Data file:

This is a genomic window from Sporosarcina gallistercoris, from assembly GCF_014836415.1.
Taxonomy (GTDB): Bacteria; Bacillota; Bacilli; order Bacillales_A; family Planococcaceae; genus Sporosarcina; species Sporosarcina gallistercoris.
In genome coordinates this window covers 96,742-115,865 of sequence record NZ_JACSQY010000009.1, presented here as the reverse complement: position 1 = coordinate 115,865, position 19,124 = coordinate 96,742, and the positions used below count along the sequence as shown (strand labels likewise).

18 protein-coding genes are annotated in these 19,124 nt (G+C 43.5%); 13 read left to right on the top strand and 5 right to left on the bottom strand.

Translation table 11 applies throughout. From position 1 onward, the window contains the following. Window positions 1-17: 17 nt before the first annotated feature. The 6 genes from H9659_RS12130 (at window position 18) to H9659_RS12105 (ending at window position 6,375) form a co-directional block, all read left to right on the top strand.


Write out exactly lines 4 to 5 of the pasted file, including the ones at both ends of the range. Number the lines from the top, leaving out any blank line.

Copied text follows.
18 protein-coding genes are annotated in these 19,124 nt (G+C 43.5%); 13 read left to right on the top strand and 5 right to left on the bottom strand.

Translation table 11 applies throughout. From position 1 onward, the window contains the following. Window positions 1-17: 17 nt before the first annotated feature. The 6 genes from H9659_RS12130 (at window position 18) to H9659_RS12105 (ending at window position 6,375) form a co-directional block, all read left to right on the top strand.